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Poster

Geographic slant as a source of information in maze navigation

MPG-Autoren
http://pubman.mpdl.mpg.de/cone/persons/resource/persons84087

Mochnatzki,  HF
Department Human Perception, Cognition and Action, Max Planck Institute for Biological Cybernetics, Max Planck Society;

http://pubman.mpdl.mpg.de/cone/persons/resource/persons83928

Steck,  SD
Department Human Perception, Cognition and Action, Max Planck Institute for Biological Cybernetics, Max Planck Society;

http://pubman.mpdl.mpg.de/cone/persons/resource/persons84072

Mallot,  HA
Department Human Perception, Cognition and Action, Max Planck Institute for Biological Cybernetics, Max Planck Society;

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Zitation

Mochnatzki, H., Steck, S., & Mallot, H. (1999). Geographic slant as a source of information in maze navigation. Poster presented at 2. Tübinger Wahrnehmungskonferenz (TWK 99), Tübingen, Germany.


Zitierlink: http://hdl.handle.net/11858/00-001M-0000-0013-E6F1-4
Zusammenfassung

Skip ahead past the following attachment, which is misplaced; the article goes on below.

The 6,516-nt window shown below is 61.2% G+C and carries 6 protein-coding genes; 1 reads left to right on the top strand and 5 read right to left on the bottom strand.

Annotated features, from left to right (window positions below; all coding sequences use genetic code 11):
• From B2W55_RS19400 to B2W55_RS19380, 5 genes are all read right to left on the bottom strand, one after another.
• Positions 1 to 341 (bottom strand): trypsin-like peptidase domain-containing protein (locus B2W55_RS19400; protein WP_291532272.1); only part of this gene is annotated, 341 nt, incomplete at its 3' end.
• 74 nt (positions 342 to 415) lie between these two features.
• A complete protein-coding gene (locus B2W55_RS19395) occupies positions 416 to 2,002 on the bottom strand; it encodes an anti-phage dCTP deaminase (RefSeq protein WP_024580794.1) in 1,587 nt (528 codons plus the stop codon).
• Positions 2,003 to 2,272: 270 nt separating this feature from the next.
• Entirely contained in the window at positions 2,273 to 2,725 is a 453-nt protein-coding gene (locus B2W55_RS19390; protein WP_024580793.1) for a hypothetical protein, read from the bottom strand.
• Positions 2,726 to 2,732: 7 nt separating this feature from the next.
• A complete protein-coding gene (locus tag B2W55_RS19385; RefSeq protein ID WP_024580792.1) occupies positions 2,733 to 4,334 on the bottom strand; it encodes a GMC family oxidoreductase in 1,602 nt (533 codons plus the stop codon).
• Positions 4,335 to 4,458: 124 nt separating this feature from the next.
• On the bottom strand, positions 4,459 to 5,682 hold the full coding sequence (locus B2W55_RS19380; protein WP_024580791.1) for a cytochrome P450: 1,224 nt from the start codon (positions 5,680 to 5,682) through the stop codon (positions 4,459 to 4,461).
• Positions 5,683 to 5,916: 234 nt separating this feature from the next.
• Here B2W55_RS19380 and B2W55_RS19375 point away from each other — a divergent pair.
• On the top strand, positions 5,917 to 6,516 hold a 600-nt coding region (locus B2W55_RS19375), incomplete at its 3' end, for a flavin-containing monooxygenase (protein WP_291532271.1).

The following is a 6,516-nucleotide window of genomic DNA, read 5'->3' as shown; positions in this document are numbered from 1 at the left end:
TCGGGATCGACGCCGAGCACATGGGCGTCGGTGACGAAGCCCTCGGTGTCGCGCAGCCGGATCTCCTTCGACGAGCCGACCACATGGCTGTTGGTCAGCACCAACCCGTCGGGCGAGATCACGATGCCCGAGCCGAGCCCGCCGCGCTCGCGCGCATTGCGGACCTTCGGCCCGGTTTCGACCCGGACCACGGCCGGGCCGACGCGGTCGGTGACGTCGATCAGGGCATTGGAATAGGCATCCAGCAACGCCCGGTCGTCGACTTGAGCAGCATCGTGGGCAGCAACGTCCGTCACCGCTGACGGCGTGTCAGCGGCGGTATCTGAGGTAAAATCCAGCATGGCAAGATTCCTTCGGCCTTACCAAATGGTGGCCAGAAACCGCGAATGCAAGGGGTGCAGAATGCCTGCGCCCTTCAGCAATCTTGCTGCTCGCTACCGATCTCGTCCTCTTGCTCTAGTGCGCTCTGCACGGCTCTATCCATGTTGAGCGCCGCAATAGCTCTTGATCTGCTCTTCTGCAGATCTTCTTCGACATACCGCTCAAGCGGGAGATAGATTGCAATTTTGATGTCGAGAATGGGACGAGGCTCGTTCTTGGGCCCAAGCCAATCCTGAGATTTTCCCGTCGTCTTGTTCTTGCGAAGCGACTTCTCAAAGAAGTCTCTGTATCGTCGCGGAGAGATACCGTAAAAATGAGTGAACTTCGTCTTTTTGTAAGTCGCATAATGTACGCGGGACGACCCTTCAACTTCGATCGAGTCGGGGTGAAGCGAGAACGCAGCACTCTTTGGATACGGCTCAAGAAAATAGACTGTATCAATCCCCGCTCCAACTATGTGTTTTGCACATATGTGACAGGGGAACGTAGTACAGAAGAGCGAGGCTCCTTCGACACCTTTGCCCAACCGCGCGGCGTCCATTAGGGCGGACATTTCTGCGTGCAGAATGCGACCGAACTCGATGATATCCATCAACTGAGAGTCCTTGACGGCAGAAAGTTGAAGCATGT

known to make extensive use of geographical slant for communication about spatial layout (Brown and Levinson, Journal of Linguistic Anthropology 3: 46-74, 1993). We have investigated the role of geographic slant in a simple spatial memory task. The experimental environment is a modified version of the Hexatown virtual environment described by Gillner and Mallot (Journal of Cognitive Neuroscience 10: 445-463, 1998). This environment is a hexagonal grid of streets with landmarks placed in each angle between two streets. We used a version with 8 places and no loops. The whole environment could be slanted by an angle of 4 degrees. Three slant conditions were used: “flat”: no slant; “slanted NW”: slant direction 30 degrees north west with respect to some arbitrarily chosen “north”; slanted NE: slant direction 30 degrees north east. Subjects could interact with the virtual environment by pedaling with force-feedback on a bicycle simulator (translation) or by hitting buttons (discrete rotations in 60 degree steps). The environment was simulated using a Silicon Graphics ONYX2 computer. Images were projected on a 180 degree screen. For details of the setup, see van Veen et al. (Future Generation Computer Systems 14: 231-242, 1998). Subjects explored the environment by searching 15 routes to various goals presented to them as pictures. After learning, spatial memory was accessed by a pointing task: In an across subjects design, 3 groups of 6 subjects were asked to point from various positions to the learnt goals (19 pointings per subject). Overall performance is rather good, with a mean angular error of -5.9 degrees (plus/ minus 53 degrees mean angular deviation) in the “flat” condition. Performance was significantly better in both the “slanted NW” condition (circular F-test, p<0.00001) and the “slanted NE” condition (p<0.04). There is also a significant difference between the two slanted conditions (p < 0.01). The results show that subjects are able to point to currently invisible targets in virtual environments. Adding a geographic slant improves this performance. We conclude that geographical slant plays a role either in the construction of a spatial memory, or in its readout, or in both.